Each Friday, the Digest surveys the burgeoning L.A. restaurant scene and compiles a list of the newest, most hyped and heralded restaurants in town this instant. Whether big or small, near or far, these are the restaurants that have people talking—us among them. Snag a seat at these hotspots while you still can.
Sitting non ironically in a Hollywood strip mall—right next to a nail salon and just across the street from Tony’s Liquor—this 19-seat hole-in-the-wall is the last place you’d expect to find elderflower meringue, lemongrass coconut foam, and an assortment of lacto-fermented pickles that would make the Vlasic family blush. But chef Kwang Uh, fresh off a stage at Noma, doesn’t seem to care about his first restaurant’s lack of white tablecloths and valet parking. Baroo’s menu is full of funky fermented ingredients, heirloom grains you’ve never heard of, and some of the most mind-blowing flavor bombs in L.A. And that’s what really matters.
2. Dudley Market
Chef Jesse Barber—formerly of The Tasting Kitchen and Barnyard—further rooted himself in Venice’s restaurant scene earlier this month when he opened Dudley Market, his first solo venture. The charming all-day restaurant serves a laundry list of classic breakfast and lunch entrees, like the frisée lardon with egg and brown butter vinaigrette and eggs florentien with lox and hollandaise. But it will also serve as a retail outlet connecting local farmers, winemakers, and artisanal food purveyors to consumers.
3. Petty Cash Arts District
At the mammoth new Arts District location of Walter Manzke’s Petty Cash Taqueria, the menu mimics that of the Beverly Boulevard location, save a few specials and a larger raw bar. You can even watch tortillas being handmade from a window of Santa Fe Ave. Agave-focused cocktails come via Julian Cox and the Petty Cash bar team.
With a culinary style self-described as “nuevo rancho,” which pulls the region’s agricultural history forward by blending traditional Hispanic ingredients with contemporary farmers’ market fare, chef Anne Conness has drawn L.A.’s collective culinary attention towards El Segundo. The menu features classic Mexican dishes like beef and goat birria and not-so-classic Mexican dishes like the oxtail picadillo empanada.
We were crushed when Bryant Ng’s Spice Table closed in DTLA almost two years ago (to make way for a subway station). Finally, we have a reprieve: Cassia, his new Santa Monica spot, is now open. A collaboration between Ng, his wife Kim Luu-Ng, Josh Loeb and Zoe Nathan, Cassia has the chilled seafood bar and charcuterie plates you’d expect from a French brasserie along with Ng’s take on Southeast Asian specialties, like kaya toast, jellyfish salad, and pot-au-feu, what Ng calls “a precursor to pho” that includes short ribs, bone marrow, and veggies. Zoe and Laurel Almerinda are doing the desserts.
Former Wilshire executive chef, Mélisse saucier, and Top Chef alum Nyesha Arrington now has a spot of her own in tony Venice Beach. The produce-forward, progressive Californian menu features dishes like the coctel mixto with tomato-watermelon jus and brick chicken with roasted apricots. But Arrington is also cooking fare that hits closer to home: The slow-braised bulgogi short rib and lamb belly wontons are an homage to her mother’s Korean heritage. Wife and husband development team—and first-time restaurateurs—Breegan and Kristian Vallas helped carve some tasteful beachside swagger into the old Canali Café space.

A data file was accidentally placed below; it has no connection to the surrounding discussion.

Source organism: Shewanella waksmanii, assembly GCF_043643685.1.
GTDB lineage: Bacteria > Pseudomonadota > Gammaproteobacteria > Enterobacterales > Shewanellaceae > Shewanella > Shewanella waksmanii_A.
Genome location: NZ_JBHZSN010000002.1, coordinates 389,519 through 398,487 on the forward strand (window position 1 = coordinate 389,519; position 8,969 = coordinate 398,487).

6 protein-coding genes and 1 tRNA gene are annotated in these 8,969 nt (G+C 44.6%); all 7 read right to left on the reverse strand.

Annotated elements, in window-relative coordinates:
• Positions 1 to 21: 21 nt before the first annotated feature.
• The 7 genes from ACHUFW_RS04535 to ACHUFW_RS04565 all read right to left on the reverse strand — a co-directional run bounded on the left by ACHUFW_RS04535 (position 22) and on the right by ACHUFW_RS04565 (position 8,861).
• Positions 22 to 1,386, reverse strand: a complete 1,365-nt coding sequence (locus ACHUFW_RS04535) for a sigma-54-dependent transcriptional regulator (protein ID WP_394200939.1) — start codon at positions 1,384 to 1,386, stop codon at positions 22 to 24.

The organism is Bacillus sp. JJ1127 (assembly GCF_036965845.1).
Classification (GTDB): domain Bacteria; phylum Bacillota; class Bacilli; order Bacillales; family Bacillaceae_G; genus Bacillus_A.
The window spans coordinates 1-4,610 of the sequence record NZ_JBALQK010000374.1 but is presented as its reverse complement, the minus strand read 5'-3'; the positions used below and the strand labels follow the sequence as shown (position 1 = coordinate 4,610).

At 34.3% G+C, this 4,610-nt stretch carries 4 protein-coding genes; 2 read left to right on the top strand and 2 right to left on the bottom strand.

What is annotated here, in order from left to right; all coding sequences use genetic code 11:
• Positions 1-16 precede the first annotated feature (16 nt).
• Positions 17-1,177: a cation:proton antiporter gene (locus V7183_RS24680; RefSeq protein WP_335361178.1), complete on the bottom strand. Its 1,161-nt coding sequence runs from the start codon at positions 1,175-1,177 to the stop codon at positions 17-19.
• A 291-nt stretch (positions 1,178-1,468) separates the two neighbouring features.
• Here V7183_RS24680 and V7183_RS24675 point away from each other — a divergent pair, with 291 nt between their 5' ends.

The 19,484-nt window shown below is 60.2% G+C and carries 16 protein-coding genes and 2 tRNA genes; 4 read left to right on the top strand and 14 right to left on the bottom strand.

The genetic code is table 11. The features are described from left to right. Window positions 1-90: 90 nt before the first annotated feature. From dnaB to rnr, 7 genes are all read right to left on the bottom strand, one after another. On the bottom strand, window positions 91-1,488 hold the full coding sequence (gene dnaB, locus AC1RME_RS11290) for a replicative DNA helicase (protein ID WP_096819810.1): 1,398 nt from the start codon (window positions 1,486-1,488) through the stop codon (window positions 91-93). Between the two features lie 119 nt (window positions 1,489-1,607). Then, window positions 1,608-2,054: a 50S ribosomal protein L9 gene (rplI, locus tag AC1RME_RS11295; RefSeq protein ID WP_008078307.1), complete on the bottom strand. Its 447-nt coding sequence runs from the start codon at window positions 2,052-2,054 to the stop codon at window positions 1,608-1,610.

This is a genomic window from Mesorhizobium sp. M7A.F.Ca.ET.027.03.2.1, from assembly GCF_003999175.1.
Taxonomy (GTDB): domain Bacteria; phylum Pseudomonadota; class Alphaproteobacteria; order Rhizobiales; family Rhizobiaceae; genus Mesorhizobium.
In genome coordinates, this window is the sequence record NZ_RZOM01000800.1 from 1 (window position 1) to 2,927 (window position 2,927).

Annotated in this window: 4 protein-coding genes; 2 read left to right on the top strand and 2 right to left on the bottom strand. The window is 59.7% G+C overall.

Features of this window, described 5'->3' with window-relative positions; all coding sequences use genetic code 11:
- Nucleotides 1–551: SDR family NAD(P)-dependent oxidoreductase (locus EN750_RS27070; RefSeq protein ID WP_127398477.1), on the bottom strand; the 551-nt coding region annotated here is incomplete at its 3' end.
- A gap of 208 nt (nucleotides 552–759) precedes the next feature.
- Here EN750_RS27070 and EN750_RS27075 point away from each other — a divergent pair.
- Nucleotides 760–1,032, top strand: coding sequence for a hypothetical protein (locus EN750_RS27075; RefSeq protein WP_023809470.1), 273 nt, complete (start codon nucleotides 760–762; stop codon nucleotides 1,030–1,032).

7. Broken Spanish
It’s fitting that the former home of Jon Sedlar’s Rivera—which brought modern Mexican cuisine to the forefront in 2009—is where chef Ray Garcia is now serving up his own contemporary take on the foods of his heritage. Heirloom corn tortillas come smeared with beans or what the chef calls carnitas fat. The same pedigreed masa forms the bulk of tamales stuffed with lamb neck and oyster mushrooms or peas, favas, and the herb hoja santa. There’s a whole slow-roasted lamb’s draped in pickled onion and cabbage, but also a version of a chile relleno, stuffed with kale, lemon, and sauerkraut. How perfectly L.A.
8. Hatchet Hall
We may finally be at a point where Brian Dunsmoor and Jonathan Strader can no longer be referred to as “the guys from Hart & the Hunter.” At Hatchet Hall—situated in the grand Culver City space that was formerly home to Waterloo & City—chef Dunsmoor takes on a manly hunter-fisher menu heavy with game (grilled rabbit, tea-smoked duck, roasted game hen), as well as local stone crab, ridgeback prawns, oysters, and market produce. The through line is the wood-fired grill that lends a smoky char to most dishes. Take a seat at the “Old Man Bar” for a root beer G&T.
9. Maple Block Meat Co.
Culver City has scored one heck of a ‘cue joint, with pitmasters Adam Cole and Daniel Weinstock hailing from Ink. and Spago, respectively. All meat is butchered in-house from whole animals (Cole worked at shuttered boutique butcher Lindy & Grundy) before being smoked over local peach wood. The results include chopped pork shoulder, bone-in prime rib, a brisket sandwich, pork spare ribs, and more. Craft beer will wash it down, but expect the smoke will stick with you.
10. The Bellwether
The Valley’s food scene scores another point with the Bellwether, from executive chef Ted Hopson and beverage director Ann-Marie Verdi—both graduates of the Fathers’ Office/Lukshon line. Charred octopus- and Greek yogurt-topped tabbouleh and roasted carrots with chamomile-carrot jus are among the small plates, which share equal billing with drinks like the white negroni and house-infused booze. The look is sort of modern Tudor (yes, that’s a thing) thanks to architect Anna Henton.